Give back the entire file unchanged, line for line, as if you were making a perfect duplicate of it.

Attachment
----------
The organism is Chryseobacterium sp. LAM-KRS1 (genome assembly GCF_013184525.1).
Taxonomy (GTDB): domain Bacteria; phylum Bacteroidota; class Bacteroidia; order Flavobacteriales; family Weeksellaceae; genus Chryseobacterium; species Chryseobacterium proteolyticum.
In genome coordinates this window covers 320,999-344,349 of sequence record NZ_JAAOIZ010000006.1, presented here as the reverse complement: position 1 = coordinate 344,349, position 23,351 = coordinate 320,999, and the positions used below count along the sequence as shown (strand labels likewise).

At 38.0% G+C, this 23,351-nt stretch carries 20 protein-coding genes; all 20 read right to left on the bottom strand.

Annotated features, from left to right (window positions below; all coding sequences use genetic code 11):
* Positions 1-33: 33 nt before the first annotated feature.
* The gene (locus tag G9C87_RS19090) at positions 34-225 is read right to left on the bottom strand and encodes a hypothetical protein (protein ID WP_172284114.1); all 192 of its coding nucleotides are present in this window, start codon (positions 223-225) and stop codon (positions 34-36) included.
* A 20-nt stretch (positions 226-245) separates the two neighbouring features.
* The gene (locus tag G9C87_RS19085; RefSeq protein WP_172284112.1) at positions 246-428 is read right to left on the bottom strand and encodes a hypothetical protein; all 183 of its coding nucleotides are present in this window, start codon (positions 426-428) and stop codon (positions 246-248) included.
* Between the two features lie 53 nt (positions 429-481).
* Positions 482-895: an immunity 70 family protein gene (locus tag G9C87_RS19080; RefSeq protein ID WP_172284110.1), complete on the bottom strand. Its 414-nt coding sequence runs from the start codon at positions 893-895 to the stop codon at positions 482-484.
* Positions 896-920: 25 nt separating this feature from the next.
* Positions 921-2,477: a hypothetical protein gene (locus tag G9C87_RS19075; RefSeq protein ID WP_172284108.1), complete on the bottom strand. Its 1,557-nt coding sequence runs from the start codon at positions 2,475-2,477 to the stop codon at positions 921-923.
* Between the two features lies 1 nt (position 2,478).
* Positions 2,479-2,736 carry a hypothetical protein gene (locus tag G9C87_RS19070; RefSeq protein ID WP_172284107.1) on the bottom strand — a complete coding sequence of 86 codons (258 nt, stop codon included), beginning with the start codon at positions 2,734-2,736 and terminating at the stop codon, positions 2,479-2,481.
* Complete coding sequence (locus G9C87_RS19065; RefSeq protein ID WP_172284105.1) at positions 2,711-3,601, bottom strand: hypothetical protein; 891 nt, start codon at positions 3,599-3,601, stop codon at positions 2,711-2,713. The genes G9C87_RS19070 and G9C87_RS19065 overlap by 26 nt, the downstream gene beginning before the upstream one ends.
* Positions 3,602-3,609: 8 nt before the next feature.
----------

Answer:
The organism is Chryseobacterium sp. LAM-KRS1 (genome assembly GCF_013184525.1).
Taxonomy (GTDB): domain Bacteria; phylum Bacteroidota; class Bacteroidia; order Flavobacteriales; family Weeksellaceae; genus Chryseobacterium; species Chryseobacterium proteolyticum.
In genome coordinates this window covers 320,999-344,349 of sequence record NZ_JAAOIZ010000006.1, presented here as the reverse complement: position 1 = coordinate 344,349, position 23,351 = coordinate 320,999, and the positions used below count along the sequence as shown (strand labels likewise).

At 38.0% G+C, this 23,351-nt stretch carries 20 protein-coding genes; all 20 read right to left on the bottom strand.

Annotated features, from left to right (window positions below; all coding sequences use genetic code 11):
* Positions 1-33: 33 nt before the first annotated feature.
* The gene (locus tag G9C87_RS19090) at positions 34-225 is read right to left on the bottom strand and encodes a hypothetical protein (protein ID WP_172284114.1); all 192 of its coding nucleotides are present in this window, start codon (positions 223-225) and stop codon (positions 34-36) included.
* A 20-nt stretch (positions 226-245) separates the two neighbouring features.
* The gene (locus tag G9C87_RS19085; RefSeq protein WP_172284112.1) at positions 246-428 is read right to left on the bottom strand and encodes a hypothetical protein; all 183 of its coding nucleotides are present in this window, start codon (positions 426-428) and stop codon (positions 246-248) included.
* Between the two features lie 53 nt (positions 429-481).
* Positions 482-895: an immunity 70 family protein gene (locus tag G9C87_RS19080; RefSeq protein ID WP_172284110.1), complete on the bottom strand. Its 414-nt coding sequence runs from the start codon at positions 893-895 to the stop codon at positions 482-484.
* Positions 896-920: 25 nt separating this feature from the next.
* Positions 921-2,477: a hypothetical protein gene (locus tag G9C87_RS19075; RefSeq protein ID WP_172284108.1), complete on the bottom strand. Its 1,557-nt coding sequence runs from the start codon at positions 2,475-2,477 to the stop codon at positions 921-923.
* Between the two features lies 1 nt (position 2,478).
* Positions 2,479-2,736 carry a hypothetical protein gene (locus tag G9C87_RS19070; RefSeq protein ID WP_172284107.1) on the bottom strand — a complete coding sequence of 86 codons (258 nt, stop codon included), beginning with the start codon at positions 2,734-2,736 and terminating at the stop codon, positions 2,479-2,481.
* Complete coding sequence (locus G9C87_RS19065; RefSeq protein ID WP_172284105.1) at positions 2,711-3,601, bottom strand: hypothetical protein; 891 nt, start codon at positions 3,599-3,601, stop codon at positions 2,711-2,713. The genes G9C87_RS19070 and G9C87_RS19065 overlap by 26 nt, the downstream gene beginning before the upstream one ends.
* Positions 3,602-3,609: 8 nt before the next feature.